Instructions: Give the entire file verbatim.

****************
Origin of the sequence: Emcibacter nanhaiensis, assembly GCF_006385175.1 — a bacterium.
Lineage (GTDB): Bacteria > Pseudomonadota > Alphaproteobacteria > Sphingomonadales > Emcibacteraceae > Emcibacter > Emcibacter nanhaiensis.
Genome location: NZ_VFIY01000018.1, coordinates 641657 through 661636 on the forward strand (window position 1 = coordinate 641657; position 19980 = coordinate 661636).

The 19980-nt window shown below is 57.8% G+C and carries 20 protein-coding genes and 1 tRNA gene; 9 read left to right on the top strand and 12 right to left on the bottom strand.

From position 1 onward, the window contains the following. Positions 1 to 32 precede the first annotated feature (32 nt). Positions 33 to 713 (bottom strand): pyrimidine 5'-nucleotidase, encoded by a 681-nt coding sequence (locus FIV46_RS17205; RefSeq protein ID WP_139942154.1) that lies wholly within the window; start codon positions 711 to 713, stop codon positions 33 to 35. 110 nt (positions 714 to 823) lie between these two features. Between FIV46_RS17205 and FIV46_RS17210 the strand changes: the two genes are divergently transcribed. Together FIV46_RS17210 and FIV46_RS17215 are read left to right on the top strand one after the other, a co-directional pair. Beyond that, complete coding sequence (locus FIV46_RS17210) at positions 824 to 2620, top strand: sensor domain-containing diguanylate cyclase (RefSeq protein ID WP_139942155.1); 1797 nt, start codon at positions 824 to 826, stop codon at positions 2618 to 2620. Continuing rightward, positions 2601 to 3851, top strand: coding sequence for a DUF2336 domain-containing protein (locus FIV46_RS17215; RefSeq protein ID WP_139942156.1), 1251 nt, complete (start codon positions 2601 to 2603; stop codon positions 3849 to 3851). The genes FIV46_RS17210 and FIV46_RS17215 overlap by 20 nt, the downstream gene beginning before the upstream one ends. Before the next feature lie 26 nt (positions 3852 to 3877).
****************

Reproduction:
Origin of the sequence: Emcibacter nanhaiensis, assembly GCF_006385175.1 — a bacterium.
Lineage (GTDB): Bacteria > Pseudomonadota > Alphaproteobacteria > Sphingomonadales > Emcibacteraceae > Emcibacter > Emcibacter nanhaiensis.
Genome location: NZ_VFIY01000018.1, coordinates 641657 through 661636 on the forward strand (window position 1 = coordinate 641657; position 19980 = coordinate 661636).

The 19980-nt window shown below is 57.8% G+C and carries 20 protein-coding genes and 1 tRNA gene; 9 read left to right on the top strand and 12 right to left on the bottom strand.

From position 1 onward, the window contains the following. Positions 1 to 32 precede the first annotated feature (32 nt). Positions 33 to 713 (bottom strand): pyrimidine 5'-nucleotidase, encoded by a 681-nt coding sequence (locus FIV46_RS17205; RefSeq protein ID WP_139942154.1) that lies wholly within the window; start codon positions 711 to 713, stop codon positions 33 to 35. 110 nt (positions 714 to 823) lie between these two features. Between FIV46_RS17205 and FIV46_RS17210 the strand changes: the two genes are divergently transcribed. Together FIV46_RS17210 and FIV46_RS17215 are read left to right on the top strand one after the other, a co-directional pair. Beyond that, complete coding sequence (locus FIV46_RS17210) at positions 824 to 2620, top strand: sensor domain-containing diguanylate cyclase (RefSeq protein ID WP_139942155.1); 1797 nt, start codon at positions 824 to 826, stop codon at positions 2618 to 2620. Continuing rightward, positions 2601 to 3851, top strand: coding sequence for a DUF2336 domain-containing protein (locus FIV46_RS17215; RefSeq protein ID WP_139942156.1), 1251 nt, complete (start codon positions 2601 to 2603; stop codon positions 3849 to 3851). The genes FIV46_RS17210 and FIV46_RS17215 overlap by 20 nt, the downstream gene beginning before the upstream one ends. Before the next feature lie 26 nt (positions 3852 to 3877).